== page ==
Executive Briefings

Supply Chain Transformation Hits a Brick Wall …

Supply chains are driving fundamental and transformational changes in today's organizations. More than that, supply chains challenge the very mental models and core processes that guide most of what people do at work. They challenge the prevailing organization paradigm, requiring significantly more focus on customers, horizontal relationships, integrative thinking, and dynamic and continuous adaptation. These values are difficult to consistently reinforce and support in siloed structures and can't be changed by sophisticated technology alone. Thus, all the promise of supply chain transformation hits an inevitable brick wall!

In the traditional organization, decisions and actions are heavily influenced by internal (vs. customer) requirements, vertical (vs. horizontal) relationships, functional (vs. integrative) thinking, and static/periodic (vs. dynamic) management processes.  While internal, vertical, functional, and periodic ways of thinking continue to play a role, the balance must shift in order for the real benefit of end-to-end supply chains - the ability to operate as a high value network - to be realized.

Technology and new supply chain structures and processes can help organizations to become more able to operate across boundaries within and between organizations.  But this is not enough:  the way people everywhere in the organization think and the mental models that guide their day to day actions must also be recast.

We must influence the structures inside people's minds as well as the structures and processes of organizations themselves.

Imagine these situations:

• A purchasing specialist is working on a problem related to stockouts at the end of the supply chain.  Her manager asks her to launch a study related to cost reduction for a series of parts.  She can't meet the deadlines for both.  Without thinking, she drops her work on the stockout problem and scurries to do her boss's bidding even though she thinks it is less important in the bigger picture.  The vertical allegiance has won out - without questioning or a tradeoff discussion about the larger business impact.

• A manufacturing manager accelerates production of a product to meet end-of-month production goals even though he has early warning information that customer needs are shifting.  His performance review is heavily weighted on the production measure, so he ignores the other signals.

• A product engineer misses several meetings of a cross-functional task team to investigate shifts in consumer usage patterns because he knows that participating won't increase his potential for promotion to the product manager job he desires.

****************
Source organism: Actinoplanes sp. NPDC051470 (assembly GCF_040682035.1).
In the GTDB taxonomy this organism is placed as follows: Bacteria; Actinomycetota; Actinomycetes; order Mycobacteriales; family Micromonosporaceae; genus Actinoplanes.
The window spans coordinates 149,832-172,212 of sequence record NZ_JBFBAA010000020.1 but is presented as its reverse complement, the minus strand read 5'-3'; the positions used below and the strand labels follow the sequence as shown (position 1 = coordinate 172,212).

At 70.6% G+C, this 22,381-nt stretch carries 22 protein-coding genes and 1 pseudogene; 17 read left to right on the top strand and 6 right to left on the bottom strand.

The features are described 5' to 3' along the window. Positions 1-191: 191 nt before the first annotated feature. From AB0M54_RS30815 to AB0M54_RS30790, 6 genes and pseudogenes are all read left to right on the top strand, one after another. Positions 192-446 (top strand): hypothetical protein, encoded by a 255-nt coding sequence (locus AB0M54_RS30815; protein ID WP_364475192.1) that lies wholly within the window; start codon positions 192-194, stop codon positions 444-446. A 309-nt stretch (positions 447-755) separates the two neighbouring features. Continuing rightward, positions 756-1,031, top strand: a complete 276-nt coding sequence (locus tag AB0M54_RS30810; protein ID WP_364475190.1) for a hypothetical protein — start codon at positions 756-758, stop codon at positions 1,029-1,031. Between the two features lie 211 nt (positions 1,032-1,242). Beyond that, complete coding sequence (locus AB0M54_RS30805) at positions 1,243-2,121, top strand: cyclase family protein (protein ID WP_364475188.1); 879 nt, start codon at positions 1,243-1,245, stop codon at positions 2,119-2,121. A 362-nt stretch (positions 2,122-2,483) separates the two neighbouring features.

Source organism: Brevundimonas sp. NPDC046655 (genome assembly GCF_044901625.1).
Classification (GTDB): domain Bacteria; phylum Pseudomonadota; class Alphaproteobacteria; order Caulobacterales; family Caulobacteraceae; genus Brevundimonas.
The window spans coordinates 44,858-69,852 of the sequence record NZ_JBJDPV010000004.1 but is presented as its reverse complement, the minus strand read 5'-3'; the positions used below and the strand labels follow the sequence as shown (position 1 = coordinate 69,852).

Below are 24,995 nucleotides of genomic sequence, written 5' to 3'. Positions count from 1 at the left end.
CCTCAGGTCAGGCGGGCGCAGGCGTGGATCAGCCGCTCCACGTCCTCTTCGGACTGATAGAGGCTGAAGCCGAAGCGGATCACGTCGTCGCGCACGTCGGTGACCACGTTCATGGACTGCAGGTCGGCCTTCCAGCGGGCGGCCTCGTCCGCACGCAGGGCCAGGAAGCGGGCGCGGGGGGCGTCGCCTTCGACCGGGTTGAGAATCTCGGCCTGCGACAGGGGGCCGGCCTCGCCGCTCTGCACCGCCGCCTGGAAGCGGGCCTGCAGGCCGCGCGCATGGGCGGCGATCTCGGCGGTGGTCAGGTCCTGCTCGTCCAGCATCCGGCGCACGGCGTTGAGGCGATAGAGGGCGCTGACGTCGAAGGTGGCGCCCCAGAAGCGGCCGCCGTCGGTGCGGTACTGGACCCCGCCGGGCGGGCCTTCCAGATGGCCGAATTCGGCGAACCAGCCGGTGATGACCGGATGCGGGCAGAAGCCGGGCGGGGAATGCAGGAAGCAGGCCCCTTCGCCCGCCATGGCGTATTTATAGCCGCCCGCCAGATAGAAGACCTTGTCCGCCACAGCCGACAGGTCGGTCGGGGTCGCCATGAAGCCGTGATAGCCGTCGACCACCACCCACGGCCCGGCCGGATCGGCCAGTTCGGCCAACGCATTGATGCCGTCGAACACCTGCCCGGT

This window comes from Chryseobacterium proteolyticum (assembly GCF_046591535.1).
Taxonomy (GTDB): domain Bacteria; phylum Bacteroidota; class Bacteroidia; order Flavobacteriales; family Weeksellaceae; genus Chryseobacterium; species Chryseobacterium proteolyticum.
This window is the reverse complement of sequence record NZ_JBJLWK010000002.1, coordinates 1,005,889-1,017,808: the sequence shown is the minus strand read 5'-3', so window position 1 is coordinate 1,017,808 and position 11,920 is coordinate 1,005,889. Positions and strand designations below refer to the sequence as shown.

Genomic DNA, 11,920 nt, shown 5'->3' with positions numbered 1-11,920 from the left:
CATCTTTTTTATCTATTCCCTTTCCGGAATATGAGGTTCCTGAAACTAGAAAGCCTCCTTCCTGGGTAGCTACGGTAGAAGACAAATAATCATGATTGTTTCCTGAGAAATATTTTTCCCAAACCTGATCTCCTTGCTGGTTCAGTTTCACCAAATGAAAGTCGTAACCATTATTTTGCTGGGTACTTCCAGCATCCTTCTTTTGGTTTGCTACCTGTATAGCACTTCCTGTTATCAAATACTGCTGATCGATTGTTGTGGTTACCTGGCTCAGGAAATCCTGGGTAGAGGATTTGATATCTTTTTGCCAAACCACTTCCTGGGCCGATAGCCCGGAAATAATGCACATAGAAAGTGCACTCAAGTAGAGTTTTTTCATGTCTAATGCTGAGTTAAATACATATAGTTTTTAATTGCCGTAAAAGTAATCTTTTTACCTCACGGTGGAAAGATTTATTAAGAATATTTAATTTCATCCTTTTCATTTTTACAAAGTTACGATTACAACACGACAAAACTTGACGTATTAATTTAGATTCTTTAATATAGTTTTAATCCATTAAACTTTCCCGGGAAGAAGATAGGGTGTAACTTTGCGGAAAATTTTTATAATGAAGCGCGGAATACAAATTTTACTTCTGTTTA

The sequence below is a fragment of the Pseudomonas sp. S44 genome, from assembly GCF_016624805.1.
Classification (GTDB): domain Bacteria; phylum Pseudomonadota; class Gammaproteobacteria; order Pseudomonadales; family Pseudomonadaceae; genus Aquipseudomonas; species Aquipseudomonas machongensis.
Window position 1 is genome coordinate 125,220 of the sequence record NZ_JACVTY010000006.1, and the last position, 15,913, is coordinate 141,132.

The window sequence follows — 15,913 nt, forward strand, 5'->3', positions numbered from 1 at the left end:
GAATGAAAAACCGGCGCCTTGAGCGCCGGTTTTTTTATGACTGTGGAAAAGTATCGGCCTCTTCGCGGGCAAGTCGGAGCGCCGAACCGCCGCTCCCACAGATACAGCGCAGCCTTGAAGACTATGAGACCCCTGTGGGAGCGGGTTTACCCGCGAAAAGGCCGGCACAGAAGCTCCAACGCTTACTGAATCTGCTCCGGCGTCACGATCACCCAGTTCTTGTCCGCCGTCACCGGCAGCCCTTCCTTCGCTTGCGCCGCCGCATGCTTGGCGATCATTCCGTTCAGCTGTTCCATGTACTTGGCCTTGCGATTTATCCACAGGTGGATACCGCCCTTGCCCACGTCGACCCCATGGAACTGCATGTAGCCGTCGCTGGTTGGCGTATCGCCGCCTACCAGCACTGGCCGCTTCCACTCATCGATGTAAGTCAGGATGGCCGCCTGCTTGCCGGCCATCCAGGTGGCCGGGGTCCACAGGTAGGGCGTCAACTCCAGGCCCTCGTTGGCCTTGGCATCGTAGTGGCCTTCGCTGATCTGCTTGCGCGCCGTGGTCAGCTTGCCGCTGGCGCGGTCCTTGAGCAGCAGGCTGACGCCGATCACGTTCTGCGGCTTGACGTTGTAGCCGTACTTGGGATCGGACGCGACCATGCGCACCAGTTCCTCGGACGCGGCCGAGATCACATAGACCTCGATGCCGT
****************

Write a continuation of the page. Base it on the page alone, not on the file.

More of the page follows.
• A customer calls the retail store to complain about the performance of a product.  The service agent says, "that isn't our problem; call the manufacturer."

• A leadership team has identified five strategies that require cross-organization cooperation.  The leaders articulate the strategies and then delegate in functional pieces down the vertical chain of command with no strong accountability links across the silos.

• A production worker notices indicators of a problem with his line.  He covers up the problem fearing a backlash and hoping that it will be resolved before the quarterly production numbers are in.  The problem results in defective products that are only noticed at the customer end and after a period of usage time.

In all of these examples, the person - regardless of level or function - has opted to favor internal over customer, vertical over horizontal, silo-focused vs. integrative, and static vs. dynamic actions.  The structures in their minds dictated actions that sub-optimized the supply chain - the value network.

One quick way to determine what structures exist in peoples' minds is to ask, "Please draw the organization and show where you are in it!"  If people draw the traditional organization chart and show where their boxes are, then they will probably bring that way of thinking to their minute-to-minute decisions and actions.  If they draw a network that also includes the customer and everyone else in the end-to-end value network, then it is likely that their daily work will reflect this and the tradeoffs it implies.

What to do about the structures in people's minds - their mental models?  Begin to change the following:

• the way you visually depict the organization and how it works (show the network)

• the stories about great performance (emphasize the horizontal, including impact on customers)

• the rewards you provide (for cooperation and winning with customers)

• the organization's accountability management/goal management processes (horizontal as well as vertical)

• the organization's way of managing strategies and changes into the business, and beyond that, into the value network with customers, partners and suppliers